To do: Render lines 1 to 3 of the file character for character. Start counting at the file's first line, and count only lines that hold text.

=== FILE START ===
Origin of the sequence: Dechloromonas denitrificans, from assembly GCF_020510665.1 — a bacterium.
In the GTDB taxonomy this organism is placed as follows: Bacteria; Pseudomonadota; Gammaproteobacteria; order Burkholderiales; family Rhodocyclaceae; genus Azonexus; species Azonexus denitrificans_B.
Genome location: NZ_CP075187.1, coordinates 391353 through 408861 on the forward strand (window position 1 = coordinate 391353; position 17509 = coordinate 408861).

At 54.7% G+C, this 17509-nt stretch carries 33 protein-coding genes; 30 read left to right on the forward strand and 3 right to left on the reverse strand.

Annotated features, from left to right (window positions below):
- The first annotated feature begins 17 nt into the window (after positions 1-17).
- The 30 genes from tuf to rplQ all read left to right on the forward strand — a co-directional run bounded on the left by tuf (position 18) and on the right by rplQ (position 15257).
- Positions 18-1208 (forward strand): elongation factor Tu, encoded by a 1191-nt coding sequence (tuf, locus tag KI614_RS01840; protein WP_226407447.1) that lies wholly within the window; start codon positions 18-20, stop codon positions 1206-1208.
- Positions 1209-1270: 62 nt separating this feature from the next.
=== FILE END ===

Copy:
Origin of the sequence: Dechloromonas denitrificans, from assembly GCF_020510665.1 — a bacterium.
In the GTDB taxonomy this organism is placed as follows: Bacteria; Pseudomonadota; Gammaproteobacteria; order Burkholderiales; family Rhodocyclaceae; genus Azonexus; species Azonexus denitrificans_B.
Genome location: NZ_CP075187.1, coordinates 391353 through 408861 on the forward strand (window position 1 = coordinate 391353; position 17509 = coordinate 408861).